Yesterday, Sen. Tom Coburn (R-OK) demanded that a single-payer health care amendment introduced by Sen. Bernie Sanders (I-VT) be read out loud on the Senate floor. The clerks read for over two hours before Sanders withdrew the 700-plus page amendment, condemning the GOP's transparent obstruction.
But instead of declaring victory, Senate Republicans now claim to be outraged that Sanders withdrew his proposal -- an especially odd response considering the Republican demonization of government-run health care.
Coburn, for example, went on Sean Hannity's radio show and claimed that the parliamentarian broke the rules of the Senate by allowing the withdrawal of the amendment. Minority Leader Mitch McConnell (R-KY) issued a statement to the same effect, griping that "the majority somehow convinced the parliamentarian to break with the long standing precedent" of the chamber.
Both senators cite a section of the Senate rules which says:
[I]nterruptions of the reading of an amendment that has been proposed are not in order, even for the purpose of proposing a substitute amendment to a committee amendment which is being read. When an amendment is offered the regular order is its reading, and unanimous consent is required to call off the reading.
However, the rules also state:
Any motion, amendment, or resolution may be withdrawn or modified by the mover at any time before a decision, amendment, or ordering of the yeas and nays, except a motion to reconsider, which shall not be withdrawn without leave.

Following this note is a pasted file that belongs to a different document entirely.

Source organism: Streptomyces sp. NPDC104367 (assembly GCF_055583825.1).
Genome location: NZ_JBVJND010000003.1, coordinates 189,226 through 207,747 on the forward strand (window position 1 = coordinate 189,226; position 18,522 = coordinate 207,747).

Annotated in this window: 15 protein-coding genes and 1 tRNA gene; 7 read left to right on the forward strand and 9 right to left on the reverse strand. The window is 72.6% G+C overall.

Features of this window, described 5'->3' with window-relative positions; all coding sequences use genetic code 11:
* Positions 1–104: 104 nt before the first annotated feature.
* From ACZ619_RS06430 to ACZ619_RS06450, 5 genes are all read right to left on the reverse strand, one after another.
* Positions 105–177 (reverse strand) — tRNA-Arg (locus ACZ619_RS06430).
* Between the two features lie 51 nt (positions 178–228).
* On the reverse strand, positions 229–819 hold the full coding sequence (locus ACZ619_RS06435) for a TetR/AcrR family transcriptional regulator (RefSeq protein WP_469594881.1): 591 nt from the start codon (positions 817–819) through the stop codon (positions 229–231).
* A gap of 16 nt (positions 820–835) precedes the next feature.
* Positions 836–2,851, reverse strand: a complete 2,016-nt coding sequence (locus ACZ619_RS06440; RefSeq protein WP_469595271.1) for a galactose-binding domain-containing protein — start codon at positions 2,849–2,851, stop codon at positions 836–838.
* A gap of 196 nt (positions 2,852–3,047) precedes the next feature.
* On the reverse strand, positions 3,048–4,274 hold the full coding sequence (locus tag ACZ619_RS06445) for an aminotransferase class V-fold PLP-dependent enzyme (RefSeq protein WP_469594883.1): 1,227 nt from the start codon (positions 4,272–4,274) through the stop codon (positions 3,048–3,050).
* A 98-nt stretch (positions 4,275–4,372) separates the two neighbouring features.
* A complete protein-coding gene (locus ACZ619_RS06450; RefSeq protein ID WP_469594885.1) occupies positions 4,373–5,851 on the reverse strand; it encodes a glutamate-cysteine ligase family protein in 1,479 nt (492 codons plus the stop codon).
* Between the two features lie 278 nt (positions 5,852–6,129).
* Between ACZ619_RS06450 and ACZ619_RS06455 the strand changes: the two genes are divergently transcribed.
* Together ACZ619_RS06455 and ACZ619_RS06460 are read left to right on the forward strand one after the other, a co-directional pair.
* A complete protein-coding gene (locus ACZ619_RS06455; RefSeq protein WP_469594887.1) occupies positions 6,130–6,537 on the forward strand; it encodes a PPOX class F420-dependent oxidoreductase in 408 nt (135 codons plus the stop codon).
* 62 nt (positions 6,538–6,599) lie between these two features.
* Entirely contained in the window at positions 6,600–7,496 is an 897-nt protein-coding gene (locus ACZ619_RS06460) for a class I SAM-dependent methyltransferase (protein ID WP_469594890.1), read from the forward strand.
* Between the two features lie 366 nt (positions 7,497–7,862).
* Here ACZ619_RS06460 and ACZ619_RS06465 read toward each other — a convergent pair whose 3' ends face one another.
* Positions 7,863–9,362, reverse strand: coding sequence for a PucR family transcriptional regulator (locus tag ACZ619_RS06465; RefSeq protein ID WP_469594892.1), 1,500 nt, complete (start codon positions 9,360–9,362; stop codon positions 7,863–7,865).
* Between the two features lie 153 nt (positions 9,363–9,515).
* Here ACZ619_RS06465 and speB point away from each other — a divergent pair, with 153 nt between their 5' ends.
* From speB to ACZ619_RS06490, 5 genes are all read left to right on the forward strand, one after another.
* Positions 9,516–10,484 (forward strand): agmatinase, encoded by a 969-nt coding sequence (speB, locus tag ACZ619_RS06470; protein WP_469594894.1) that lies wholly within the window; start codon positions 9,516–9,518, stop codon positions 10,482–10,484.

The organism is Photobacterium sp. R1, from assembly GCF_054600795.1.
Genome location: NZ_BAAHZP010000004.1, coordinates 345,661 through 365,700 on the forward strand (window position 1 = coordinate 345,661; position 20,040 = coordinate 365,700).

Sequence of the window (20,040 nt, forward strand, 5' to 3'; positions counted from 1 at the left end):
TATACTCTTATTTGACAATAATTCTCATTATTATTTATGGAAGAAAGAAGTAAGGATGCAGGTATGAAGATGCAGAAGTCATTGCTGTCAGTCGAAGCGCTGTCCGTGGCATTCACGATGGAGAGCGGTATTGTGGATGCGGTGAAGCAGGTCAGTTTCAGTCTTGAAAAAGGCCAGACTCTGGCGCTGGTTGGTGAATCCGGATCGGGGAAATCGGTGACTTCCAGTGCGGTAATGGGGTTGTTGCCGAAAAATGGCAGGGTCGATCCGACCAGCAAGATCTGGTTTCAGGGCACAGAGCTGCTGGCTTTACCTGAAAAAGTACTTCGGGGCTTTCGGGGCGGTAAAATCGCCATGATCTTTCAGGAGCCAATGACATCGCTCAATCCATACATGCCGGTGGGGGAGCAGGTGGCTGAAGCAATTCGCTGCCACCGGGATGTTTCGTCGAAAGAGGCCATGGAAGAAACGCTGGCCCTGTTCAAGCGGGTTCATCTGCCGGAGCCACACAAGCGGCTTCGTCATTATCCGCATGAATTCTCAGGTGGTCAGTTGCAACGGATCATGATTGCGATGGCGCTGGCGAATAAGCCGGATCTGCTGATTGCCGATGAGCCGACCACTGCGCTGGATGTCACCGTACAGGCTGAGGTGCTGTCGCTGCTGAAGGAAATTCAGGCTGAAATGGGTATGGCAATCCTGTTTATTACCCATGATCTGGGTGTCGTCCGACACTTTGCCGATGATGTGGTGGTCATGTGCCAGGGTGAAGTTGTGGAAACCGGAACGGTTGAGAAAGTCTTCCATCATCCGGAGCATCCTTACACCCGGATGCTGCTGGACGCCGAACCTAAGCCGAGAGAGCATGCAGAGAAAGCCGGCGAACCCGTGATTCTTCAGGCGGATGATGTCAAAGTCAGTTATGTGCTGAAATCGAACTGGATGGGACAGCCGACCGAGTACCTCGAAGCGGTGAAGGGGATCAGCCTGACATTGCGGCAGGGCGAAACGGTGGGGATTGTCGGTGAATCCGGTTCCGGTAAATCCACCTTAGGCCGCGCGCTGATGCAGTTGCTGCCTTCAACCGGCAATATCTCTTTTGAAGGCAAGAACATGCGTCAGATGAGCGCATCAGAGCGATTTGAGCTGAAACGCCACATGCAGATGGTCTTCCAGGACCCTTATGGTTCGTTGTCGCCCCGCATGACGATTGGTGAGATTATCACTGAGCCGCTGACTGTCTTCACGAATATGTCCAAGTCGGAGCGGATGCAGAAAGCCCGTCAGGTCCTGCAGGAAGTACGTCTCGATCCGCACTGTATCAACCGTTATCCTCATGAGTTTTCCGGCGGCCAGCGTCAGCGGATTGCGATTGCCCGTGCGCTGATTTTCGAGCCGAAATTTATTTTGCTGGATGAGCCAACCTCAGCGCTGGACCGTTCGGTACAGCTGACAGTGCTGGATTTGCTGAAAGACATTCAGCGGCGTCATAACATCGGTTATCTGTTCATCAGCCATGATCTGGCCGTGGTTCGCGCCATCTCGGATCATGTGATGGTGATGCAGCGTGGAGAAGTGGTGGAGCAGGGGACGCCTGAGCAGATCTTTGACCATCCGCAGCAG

So, while the rules dictate that the reading may not be interrupted in order to propose a substitute amendment, they also clearly indicate that an amendment can be withdrawn "at any time." At worst, the esoteric Senate rules are possibly contradictory, which isn't very difficult to imagine. But it does seem that Sanders had every right to withdraw his proposal.
Also, it should be noted that the outrage at the parliamentarian's decision is completely disingenuous. After all, it was the Republicans who fired not one, but two parliamentarians who challenged their use of reconciliation -- a procedure, incidentally, to which they are now fanatically opposed.
But most significant is the fact that Senate Republicans would actually have preferred for the clerks to spend 14 hours reading the bill, wasting everyone's time and, more importantly, jeopardizing troop funding in the process.
As Steve Benen wrote, "There was a point not too long ago -- I believe it's referred to as 'when Republicans were in the majority' -- that playing procedural games that threaten troop funding during two wars was considered about the most loathsome thing a lawmaker could do. Coburn doesn't seem to care. Killing health care is the priority."
Crossposted at Media Matters Action Network